“What’s his name?” he asked in a hurried whisper, leaning over his keyboard.

“Francis,” I said. I hoped he hadn’t been smart enough to give a fake name.

“His last name?” he asked, annoyed.

“His last name is Matthews but I think he’s using something else. I called earlier and no one is going by that,” I lied smoothly. Marlene glanced at me, her mouth quirked to the side. She probably thought I was holding out information on her rather than making it up on the fly and I tried to smile encouragingly at her.

“There’s two Francis’s here,” he said and scrawled the names and room numbers onto a sheet of paper that he slid over to us as if this was a high stakes deal.

“Thanks, James,” I said and pocketed it casually as if all he did was give us a restaurant recommendation. Marlene was bouncing again, rocking on the balls of her feet with a big smile.

“You wouldn’t happen to want to give us the keys, would you?” she asked, a green bill poking between her fingers again.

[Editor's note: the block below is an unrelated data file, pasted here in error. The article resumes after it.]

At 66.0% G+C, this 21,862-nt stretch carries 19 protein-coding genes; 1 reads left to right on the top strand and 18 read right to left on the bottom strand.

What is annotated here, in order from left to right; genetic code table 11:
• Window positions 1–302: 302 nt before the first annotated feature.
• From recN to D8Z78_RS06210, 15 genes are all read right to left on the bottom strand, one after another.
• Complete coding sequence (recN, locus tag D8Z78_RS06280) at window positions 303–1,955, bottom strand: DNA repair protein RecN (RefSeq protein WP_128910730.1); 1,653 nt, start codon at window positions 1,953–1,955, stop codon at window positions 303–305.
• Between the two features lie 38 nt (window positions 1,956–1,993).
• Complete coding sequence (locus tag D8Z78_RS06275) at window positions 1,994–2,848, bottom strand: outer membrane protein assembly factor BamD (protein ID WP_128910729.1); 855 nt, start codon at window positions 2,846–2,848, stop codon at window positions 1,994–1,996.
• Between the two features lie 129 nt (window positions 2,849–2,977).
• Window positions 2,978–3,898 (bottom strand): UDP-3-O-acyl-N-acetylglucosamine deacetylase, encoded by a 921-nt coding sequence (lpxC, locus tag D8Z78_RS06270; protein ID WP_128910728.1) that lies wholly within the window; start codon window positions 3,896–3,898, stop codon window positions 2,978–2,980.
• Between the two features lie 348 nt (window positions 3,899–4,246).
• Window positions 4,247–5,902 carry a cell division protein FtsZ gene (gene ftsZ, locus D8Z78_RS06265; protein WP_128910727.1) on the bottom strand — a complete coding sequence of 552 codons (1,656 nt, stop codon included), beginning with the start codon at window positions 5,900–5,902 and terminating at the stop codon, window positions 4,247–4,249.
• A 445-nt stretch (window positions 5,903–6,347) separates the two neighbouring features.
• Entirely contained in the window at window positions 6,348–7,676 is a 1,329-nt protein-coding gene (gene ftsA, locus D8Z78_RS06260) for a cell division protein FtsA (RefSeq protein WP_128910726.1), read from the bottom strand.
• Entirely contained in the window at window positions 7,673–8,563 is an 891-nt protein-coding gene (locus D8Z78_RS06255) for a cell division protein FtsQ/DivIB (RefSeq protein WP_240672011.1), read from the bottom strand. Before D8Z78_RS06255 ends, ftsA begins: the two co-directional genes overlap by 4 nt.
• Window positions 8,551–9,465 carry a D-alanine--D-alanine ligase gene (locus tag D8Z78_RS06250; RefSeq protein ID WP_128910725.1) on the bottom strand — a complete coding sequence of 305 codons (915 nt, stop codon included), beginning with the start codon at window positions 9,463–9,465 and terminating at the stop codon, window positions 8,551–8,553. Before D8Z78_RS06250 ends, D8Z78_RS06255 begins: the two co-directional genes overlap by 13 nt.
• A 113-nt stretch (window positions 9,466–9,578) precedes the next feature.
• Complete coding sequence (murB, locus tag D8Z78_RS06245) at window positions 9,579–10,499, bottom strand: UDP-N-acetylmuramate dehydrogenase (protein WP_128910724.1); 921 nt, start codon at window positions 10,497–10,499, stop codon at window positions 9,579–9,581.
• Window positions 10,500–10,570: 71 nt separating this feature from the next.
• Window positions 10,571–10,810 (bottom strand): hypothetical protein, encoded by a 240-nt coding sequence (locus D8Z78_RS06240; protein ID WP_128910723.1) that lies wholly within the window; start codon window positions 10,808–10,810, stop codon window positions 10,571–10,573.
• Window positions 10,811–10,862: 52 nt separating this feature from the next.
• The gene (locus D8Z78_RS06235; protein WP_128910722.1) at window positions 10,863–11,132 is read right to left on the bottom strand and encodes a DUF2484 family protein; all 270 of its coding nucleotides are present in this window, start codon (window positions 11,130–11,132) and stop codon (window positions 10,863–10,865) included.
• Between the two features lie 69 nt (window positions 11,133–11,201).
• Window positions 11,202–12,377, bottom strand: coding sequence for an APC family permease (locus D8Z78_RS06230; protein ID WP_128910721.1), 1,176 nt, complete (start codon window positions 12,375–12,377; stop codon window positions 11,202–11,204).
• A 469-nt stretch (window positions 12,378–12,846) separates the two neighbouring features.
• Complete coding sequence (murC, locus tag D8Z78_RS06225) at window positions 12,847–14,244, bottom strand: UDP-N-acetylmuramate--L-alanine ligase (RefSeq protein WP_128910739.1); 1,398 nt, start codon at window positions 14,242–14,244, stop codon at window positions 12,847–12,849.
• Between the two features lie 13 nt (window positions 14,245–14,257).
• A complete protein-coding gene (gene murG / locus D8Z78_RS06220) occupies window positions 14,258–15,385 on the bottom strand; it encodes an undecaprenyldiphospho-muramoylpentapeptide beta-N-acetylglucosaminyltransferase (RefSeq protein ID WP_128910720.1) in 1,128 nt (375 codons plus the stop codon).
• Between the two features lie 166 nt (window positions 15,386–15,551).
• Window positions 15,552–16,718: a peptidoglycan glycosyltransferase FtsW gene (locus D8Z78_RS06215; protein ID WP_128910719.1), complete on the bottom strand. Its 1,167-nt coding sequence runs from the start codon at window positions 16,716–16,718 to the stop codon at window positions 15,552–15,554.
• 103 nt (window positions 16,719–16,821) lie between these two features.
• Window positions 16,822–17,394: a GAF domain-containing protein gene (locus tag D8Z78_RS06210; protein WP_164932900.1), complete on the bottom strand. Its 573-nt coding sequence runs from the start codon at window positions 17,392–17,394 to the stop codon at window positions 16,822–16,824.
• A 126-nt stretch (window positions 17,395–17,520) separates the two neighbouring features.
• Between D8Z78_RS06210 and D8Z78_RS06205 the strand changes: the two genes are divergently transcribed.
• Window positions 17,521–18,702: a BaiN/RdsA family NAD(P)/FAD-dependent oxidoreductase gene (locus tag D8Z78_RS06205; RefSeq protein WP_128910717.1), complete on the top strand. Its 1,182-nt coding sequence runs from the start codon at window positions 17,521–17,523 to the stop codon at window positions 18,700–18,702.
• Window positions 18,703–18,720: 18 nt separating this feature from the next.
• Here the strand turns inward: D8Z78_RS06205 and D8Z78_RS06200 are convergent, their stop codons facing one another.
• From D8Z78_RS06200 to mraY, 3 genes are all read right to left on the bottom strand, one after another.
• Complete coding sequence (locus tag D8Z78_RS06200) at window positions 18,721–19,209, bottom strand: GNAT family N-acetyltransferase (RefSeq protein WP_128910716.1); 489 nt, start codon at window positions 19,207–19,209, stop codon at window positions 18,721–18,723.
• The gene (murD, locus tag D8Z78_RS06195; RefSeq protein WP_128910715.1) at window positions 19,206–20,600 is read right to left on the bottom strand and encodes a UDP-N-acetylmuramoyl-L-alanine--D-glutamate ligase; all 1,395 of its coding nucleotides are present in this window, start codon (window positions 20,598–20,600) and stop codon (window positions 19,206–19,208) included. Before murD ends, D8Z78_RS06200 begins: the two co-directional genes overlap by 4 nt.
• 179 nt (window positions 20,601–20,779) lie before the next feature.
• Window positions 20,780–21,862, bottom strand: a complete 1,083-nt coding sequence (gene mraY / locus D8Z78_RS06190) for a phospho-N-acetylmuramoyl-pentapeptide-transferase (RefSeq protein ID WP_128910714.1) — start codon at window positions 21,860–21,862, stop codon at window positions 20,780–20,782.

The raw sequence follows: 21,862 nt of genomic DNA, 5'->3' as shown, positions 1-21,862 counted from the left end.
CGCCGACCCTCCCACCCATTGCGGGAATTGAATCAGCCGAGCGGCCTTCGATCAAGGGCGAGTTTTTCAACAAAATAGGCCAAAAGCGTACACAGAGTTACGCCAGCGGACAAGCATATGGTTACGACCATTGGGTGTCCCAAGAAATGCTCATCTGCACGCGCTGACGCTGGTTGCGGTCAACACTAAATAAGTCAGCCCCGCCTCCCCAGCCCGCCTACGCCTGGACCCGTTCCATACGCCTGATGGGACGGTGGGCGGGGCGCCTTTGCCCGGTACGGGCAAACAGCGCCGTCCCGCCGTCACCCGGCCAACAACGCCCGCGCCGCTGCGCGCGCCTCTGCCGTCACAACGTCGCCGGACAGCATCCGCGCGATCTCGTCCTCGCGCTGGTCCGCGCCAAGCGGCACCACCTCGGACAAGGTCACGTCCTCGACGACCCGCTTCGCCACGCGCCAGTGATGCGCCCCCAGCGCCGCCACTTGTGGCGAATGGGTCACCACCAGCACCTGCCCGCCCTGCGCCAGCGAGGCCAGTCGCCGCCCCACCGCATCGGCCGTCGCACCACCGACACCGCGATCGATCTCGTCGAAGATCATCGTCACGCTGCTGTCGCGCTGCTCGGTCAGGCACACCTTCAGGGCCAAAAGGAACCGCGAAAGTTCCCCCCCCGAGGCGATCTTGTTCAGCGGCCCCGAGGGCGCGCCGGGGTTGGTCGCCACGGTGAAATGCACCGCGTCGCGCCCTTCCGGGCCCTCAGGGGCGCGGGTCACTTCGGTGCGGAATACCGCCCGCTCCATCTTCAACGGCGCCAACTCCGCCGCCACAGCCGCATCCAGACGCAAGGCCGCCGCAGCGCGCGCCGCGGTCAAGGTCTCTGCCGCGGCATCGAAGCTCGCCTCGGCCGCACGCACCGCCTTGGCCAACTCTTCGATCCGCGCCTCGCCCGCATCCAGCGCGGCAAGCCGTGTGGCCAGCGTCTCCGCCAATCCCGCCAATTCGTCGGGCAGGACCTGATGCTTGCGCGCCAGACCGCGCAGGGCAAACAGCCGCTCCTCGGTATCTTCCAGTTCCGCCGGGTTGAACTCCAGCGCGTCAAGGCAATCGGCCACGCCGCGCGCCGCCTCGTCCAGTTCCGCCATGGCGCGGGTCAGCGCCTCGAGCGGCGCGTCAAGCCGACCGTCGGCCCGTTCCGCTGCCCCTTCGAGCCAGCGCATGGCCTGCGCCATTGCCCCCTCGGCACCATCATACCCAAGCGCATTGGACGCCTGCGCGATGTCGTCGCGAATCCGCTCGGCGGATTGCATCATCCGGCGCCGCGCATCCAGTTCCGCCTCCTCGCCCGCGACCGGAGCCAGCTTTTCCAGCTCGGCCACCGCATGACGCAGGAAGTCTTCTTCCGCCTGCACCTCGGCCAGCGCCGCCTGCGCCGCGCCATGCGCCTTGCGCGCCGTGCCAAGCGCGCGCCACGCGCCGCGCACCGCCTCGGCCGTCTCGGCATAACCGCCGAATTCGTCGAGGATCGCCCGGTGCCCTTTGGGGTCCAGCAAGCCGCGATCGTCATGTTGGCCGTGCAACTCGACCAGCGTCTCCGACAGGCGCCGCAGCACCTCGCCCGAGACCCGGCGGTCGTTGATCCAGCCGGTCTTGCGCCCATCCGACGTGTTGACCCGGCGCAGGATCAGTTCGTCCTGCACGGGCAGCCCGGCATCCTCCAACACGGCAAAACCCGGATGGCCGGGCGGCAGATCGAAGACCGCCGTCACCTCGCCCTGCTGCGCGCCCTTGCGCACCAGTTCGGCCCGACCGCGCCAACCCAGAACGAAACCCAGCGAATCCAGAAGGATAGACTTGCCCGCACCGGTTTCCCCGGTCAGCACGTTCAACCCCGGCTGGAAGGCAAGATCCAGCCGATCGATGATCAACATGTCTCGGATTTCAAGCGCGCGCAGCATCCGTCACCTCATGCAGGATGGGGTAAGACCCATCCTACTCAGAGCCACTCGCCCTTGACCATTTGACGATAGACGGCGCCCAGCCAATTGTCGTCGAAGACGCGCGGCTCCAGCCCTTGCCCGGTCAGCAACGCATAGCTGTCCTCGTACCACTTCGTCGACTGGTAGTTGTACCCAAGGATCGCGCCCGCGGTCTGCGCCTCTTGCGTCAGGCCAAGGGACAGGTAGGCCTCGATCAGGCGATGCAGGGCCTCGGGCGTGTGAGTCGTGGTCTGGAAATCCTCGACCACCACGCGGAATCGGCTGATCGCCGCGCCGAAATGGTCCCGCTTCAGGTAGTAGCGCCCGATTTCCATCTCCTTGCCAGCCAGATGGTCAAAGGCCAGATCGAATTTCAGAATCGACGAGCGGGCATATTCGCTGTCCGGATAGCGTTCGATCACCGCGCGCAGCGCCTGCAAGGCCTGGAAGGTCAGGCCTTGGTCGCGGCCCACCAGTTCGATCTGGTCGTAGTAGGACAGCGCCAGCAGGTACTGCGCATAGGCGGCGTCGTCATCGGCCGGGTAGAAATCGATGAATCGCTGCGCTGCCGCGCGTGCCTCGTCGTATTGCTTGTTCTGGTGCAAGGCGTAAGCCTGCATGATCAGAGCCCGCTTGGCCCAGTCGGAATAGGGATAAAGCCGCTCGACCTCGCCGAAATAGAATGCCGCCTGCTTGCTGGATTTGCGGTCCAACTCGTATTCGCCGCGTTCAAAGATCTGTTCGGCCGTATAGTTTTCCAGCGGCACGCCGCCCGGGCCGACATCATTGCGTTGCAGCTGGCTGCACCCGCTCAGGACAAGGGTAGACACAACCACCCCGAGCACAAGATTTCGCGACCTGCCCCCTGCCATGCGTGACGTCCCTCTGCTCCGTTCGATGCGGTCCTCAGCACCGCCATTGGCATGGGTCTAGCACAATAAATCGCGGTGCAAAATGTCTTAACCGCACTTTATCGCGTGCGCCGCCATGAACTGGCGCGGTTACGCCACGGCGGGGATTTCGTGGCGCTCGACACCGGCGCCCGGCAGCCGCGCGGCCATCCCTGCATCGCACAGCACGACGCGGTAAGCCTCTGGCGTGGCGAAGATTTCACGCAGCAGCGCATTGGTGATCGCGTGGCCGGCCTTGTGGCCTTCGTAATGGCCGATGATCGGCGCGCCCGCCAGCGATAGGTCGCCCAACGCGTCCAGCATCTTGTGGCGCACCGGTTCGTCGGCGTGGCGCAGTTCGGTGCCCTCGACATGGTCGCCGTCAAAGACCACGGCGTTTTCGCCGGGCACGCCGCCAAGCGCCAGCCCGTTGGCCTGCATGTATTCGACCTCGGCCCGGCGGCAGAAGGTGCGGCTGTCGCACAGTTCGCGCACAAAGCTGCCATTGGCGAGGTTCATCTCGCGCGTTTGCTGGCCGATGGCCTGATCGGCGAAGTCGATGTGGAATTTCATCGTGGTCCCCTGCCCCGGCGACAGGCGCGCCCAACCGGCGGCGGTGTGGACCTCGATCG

His eyes widened and I recognized the deer in headlights look.

“Nevermind,” I said sweetly and looped my arm through Marlene’s, yanking her away.

“Hey,” she said, stumbling over her own feet. “He might have caved.”

“He might have called security. You’ve got to learn how to push people. Money can only get you so far before self-preservation kicks in.” I steered her to the elevator and pressed the up button. She wasn’t content waiting though and strained against my arm, leaning over to look at the other people in the area. She smiled and gave a small wave to the boys still watching us.

“Lighten up, Asena,” she said as the elevator doors opened and an older man squeezed past us into the lobby.

I dropped her arm as the doors closed and pressed the button for the fourth floor.

“I’m plenty light. You need to get a bit more serious.” I had been impressed by the show in my office, but as the elevator rose so did my feeling that bringing her was a terrible idea.